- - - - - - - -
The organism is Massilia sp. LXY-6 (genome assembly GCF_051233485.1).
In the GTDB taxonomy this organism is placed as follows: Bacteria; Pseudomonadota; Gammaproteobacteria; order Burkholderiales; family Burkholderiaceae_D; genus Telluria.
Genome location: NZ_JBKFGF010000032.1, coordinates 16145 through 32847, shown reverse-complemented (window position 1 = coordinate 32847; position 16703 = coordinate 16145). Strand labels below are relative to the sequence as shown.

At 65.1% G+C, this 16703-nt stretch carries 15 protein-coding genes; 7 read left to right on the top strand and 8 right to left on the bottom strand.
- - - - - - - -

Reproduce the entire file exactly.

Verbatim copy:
The organism is Massilia sp. LXY-6 (genome assembly GCF_051233485.1).
In the GTDB taxonomy this organism is placed as follows: Bacteria; Pseudomonadota; Gammaproteobacteria; order Burkholderiales; family Burkholderiaceae_D; genus Telluria.
Genome location: NZ_JBKFGF010000032.1, coordinates 16145 through 32847, shown reverse-complemented (window position 1 = coordinate 32847; position 16703 = coordinate 16145). Strand labels below are relative to the sequence as shown.

At 65.1% G+C, this 16703-nt stretch carries 15 protein-coding genes; 7 read left to right on the top strand and 8 right to left on the bottom strand.